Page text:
In my presentation I used a cartoon of Superman (and Wonder Women) to show the skills that would be required. I mapped the core competences from the BRMP to the superman core competences. I thought the cartoon summed up perfectly where we are now.






Cartoon ©DC Comics, Competence model ©BRMI

Here we see the BRMer, in an uncomfortable place (the state of Business & IT-Alignment), the need to change quickly – to become a strategic partner – and in a hurry, to cater for the ‘velocity of change’.

Able to leap tall buildings in a single bound – BRMers must help IT organizations transform from ‘Order takers’ to ‘Strategic Partners’, which represents a significant Transformation.

Faster than a speeding bullet – Top CIO concerns in a SIM study (Society of Information Managers) revealed ‘Velocity of change in IT’ and ‘Velocity of business change’ as 2 of the top 10 issues. BRMers must help implement sound ‘Portfolio management’ to ensure the right investments are made, and to ensure ‘time-to-market’.

Stop runaway trains – BRMers as ‘Business Transition Managers’ must stop the runaway train of Shadow IT, or rather, ensure that uncoordinated investments don’t create significant risk and unacceptable ‘Value Leakage’ such as Cybersecurity threats, at the same time stop the decline in the perception of IT value.

Able to see through walls – BRMers must gain strategic business intelligence and help shape business strategy, without always being invited to strategic meetings. BRMers must help IT close the ever widening communications gap and ensure that IT develops a solid understanding of ‘business impact and priority’ as well as understand how they contribute towards business Value. 

Sound advice….

There were some very good speakers and some sound, practical advice. I have not named all of the speakers at the conference but below are some of the key messages on addressing many of the issues mentioned above.

Joe Topinka a highly successful CIO stated that ‘If BRM is to be successful then you must legitimize the role’. Going on to add ‘Get immersed in the Customer environments – business partner and end customers to understand the Value chain’.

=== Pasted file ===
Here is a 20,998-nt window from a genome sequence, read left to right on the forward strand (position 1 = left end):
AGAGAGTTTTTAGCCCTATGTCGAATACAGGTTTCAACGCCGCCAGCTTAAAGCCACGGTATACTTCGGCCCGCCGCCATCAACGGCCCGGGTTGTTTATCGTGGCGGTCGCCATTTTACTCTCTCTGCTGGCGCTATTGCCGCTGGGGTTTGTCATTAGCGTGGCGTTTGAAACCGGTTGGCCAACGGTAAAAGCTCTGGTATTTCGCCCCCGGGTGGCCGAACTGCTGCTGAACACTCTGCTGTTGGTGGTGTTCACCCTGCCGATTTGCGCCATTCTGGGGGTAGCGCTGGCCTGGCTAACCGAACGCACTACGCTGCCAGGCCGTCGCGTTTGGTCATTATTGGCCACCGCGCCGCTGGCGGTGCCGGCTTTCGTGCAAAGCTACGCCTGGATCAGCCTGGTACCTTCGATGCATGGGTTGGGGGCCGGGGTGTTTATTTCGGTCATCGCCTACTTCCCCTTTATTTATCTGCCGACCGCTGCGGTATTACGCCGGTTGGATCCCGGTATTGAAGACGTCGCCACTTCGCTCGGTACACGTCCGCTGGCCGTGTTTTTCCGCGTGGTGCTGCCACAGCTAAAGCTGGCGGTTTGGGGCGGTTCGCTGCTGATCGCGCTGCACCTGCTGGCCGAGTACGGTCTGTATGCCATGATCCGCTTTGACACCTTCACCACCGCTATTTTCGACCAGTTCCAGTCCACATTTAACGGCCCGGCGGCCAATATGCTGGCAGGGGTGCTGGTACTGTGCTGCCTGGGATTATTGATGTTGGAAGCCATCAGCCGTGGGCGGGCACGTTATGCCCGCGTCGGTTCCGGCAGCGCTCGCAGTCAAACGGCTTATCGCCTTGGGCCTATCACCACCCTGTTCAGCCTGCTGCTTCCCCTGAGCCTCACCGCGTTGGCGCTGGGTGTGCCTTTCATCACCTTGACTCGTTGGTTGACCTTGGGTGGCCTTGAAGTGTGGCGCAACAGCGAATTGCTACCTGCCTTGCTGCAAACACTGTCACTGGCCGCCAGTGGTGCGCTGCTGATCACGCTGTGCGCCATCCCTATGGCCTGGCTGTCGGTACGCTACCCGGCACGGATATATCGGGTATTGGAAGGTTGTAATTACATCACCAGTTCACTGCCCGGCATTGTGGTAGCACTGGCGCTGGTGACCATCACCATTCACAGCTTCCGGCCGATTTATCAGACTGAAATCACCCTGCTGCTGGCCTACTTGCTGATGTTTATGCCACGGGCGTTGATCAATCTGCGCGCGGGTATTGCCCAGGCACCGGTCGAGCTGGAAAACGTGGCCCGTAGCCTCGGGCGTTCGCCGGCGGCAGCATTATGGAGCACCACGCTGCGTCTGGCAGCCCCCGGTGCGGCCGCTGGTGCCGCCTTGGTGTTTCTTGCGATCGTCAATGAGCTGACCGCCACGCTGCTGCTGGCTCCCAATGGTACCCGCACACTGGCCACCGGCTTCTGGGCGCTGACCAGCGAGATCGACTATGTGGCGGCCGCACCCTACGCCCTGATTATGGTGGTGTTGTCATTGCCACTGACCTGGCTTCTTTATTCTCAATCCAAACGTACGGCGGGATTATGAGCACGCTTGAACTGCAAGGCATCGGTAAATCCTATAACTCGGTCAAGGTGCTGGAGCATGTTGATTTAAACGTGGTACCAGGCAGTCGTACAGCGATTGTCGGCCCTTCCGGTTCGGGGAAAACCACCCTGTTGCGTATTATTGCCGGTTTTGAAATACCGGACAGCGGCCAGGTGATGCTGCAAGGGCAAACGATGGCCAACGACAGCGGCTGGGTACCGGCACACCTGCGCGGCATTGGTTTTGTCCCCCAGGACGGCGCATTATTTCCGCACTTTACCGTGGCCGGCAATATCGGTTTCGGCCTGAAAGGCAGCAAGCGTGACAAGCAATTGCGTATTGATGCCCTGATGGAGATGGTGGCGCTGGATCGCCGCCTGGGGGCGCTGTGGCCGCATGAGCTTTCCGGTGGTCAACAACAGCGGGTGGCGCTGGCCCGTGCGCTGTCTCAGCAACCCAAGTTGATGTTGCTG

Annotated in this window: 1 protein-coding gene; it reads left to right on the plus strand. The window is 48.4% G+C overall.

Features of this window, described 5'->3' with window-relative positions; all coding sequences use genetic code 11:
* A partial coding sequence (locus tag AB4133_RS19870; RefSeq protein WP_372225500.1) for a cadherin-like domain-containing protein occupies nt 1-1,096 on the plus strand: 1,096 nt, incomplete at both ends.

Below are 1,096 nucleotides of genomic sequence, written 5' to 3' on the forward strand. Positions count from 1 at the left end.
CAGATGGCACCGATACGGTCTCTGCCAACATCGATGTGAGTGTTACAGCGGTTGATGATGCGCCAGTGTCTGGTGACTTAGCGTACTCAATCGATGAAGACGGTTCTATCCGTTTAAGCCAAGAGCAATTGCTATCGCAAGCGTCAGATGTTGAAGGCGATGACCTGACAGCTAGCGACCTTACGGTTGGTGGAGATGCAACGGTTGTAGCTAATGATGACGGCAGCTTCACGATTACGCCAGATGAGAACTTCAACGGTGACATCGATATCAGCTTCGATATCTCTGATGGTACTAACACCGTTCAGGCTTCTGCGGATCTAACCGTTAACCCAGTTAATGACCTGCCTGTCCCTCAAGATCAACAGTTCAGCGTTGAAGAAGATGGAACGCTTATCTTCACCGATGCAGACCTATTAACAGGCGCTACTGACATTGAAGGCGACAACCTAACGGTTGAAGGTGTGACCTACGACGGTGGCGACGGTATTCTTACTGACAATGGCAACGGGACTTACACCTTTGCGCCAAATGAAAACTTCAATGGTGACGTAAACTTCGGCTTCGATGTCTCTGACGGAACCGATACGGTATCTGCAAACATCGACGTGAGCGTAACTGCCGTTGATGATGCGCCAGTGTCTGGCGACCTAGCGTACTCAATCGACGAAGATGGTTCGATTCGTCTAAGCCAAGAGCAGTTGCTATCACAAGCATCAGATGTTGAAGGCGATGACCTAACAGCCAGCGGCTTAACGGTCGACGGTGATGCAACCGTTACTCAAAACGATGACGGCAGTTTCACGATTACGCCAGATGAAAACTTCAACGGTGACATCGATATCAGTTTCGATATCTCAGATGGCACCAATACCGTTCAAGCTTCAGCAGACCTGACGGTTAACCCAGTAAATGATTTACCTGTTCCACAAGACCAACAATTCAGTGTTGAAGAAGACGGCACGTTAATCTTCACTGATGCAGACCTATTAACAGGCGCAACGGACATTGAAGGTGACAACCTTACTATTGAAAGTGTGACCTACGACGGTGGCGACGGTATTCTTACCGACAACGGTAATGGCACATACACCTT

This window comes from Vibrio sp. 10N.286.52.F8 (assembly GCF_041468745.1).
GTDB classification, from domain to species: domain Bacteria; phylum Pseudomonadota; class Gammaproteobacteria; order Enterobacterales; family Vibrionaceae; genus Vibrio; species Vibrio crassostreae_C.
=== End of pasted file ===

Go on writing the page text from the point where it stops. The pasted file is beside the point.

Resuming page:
I added ‘Go and meet a USER, send everybody into the business for a day to understand how Value is created and where Value leakage occurs’.

Aaron Monroe talked about ‘Business Value Increments’ and focusing on Value and outcomes revealing some models and case examples.

Gerry Robinson and Raghu Pillai showed an interesting model and ‘self-assessment’ which was free to delegates to download.

Peter Lijnse did 2 interactive workshops to explore ‘Dysfunctional behaviors’ and ‘what needs to be done’ – results will be documented in a paper with conclusions and recommendations. Watch this space.

David Reid showed an interesting matrix for ‘Articulating emerging technologies’ and stressing that BRMers should become the ‘ambassadors of possibility’ exploring emerging technologies in the context of their business strategy.

Peter Lijnse also conducted a Grab@Pizza business & IT-Alignment simulation exercise to explore the role of BRM in helping realize ‘Convergence’ between Business & IT which also created some ‘eye-opening’ take-aways.

I apologize for not mentioning all speakers. More news was announced relating to the CBRM course that will be launched in the coming months. I am looking forward to seeing which of the above issues will be addressed by this latest ‘How to’ training from BRMI.

Together with Peter Lijnse we also ran a Grab@Pizza business simulation game to explore the role of the BRMer in helping to raise both the Business and IT capabilities. One delegate described the experience as ‘Eye opening’.  

If you missed the Charlotte event, not to worry. There are more opportunities this year in Australia, Canada and the Netherlands.


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Alejandro Debenedet (06/05/2016)

Paul, thank you for your insight. All the input is useful but I liked the part where you explain how we can make a different most. Also thank you for putting together input from different other speakers. We thank you for helping us spread the word and make ITWNET a point of reference and realise our goal to make IT professionals more successful.

Alejandro Debenedet (09/05/2016)

Look and feel changes done! Looks better!. Thanks for the input PW!